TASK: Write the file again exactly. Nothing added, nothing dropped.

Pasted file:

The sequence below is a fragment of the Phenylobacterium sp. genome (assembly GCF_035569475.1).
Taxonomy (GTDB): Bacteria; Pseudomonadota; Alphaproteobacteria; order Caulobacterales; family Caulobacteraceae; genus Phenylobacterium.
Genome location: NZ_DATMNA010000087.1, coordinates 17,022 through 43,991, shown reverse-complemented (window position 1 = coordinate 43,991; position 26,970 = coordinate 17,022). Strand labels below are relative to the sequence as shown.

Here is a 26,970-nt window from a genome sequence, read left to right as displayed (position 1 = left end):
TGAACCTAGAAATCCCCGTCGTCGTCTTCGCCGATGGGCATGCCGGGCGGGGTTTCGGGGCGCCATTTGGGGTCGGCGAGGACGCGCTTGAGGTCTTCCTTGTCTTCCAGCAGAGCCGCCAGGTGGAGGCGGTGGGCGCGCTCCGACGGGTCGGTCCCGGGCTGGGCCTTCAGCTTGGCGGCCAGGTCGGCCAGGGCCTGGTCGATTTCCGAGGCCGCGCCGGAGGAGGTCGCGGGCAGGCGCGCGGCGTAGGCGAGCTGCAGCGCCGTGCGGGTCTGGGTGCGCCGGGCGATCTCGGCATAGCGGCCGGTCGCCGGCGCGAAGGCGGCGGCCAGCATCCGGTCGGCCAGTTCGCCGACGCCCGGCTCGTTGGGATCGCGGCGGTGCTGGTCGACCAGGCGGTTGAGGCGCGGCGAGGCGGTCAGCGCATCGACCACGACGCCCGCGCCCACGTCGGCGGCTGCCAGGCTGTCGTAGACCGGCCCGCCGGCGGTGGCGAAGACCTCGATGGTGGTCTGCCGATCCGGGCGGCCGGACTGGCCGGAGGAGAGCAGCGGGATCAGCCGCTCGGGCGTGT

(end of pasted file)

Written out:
The sequence below is a fragment of the Phenylobacterium sp. genome (assembly GCF_035569475.1).
Taxonomy (GTDB): Bacteria; Pseudomonadota; Alphaproteobacteria; order Caulobacterales; family Caulobacteraceae; genus Phenylobacterium.
Genome location: NZ_DATMNA010000087.1, coordinates 17,022 through 43,991, shown reverse-complemented (window position 1 = coordinate 43,991; position 26,970 = coordinate 17,022). Strand labels below are relative to the sequence as shown.

Here is a 26,970-nt window from a genome sequence, read left to right as displayed (position 1 = left end):
TGAACCTAGAAATCCCCGTCGTCGTCTTCGCCGATGGGCATGCCGGGCGGGGTTTCGGGGCGCCATTTGGGGTCGGCGAGGACGCGCTTGAGGTCTTCCTTGTCTTCCAGCAGAGCCGCCAGGTGGAGGCGGTGGGCGCGCTCCGACGGGTCGGTCCCGGGCTGGGCCTTCAGCTTGGCGGCCAGGTCGGCCAGGGCCTGGTCGATTTCCGAGGCCGCGCCGGAGGAGGTCGCGGGCAGGCGCGCGGCGTAGGCGAGCTGCAGCGCCGTGCGGGTCTGGGTGCGCCGGGCGATCTCGGCATAGCGGCCGGTCGCCGGCGCGAAGGCGGCGGCCAGCATCCGGTCGGCCAGTTCGCCGACGCCCGGCTCGTTGGGATCGCGGCGGTGCTGGTCGACCAGGCGGTTGAGGCGCGGCGAGGCGGTCAGCGCATCGACCACGACGCCCGCGCCCACGTCGGCGGCTGCCAGGCTGTCGTAGACCGGCCCGCCGGCGGTGGCGAAGACCTCGATGGTGGTCTGCCGATCCGGGCGGCCGGACTGGCCGGAGGAGAGCAGCGGGATCAGCCGCTCGGGCGTGT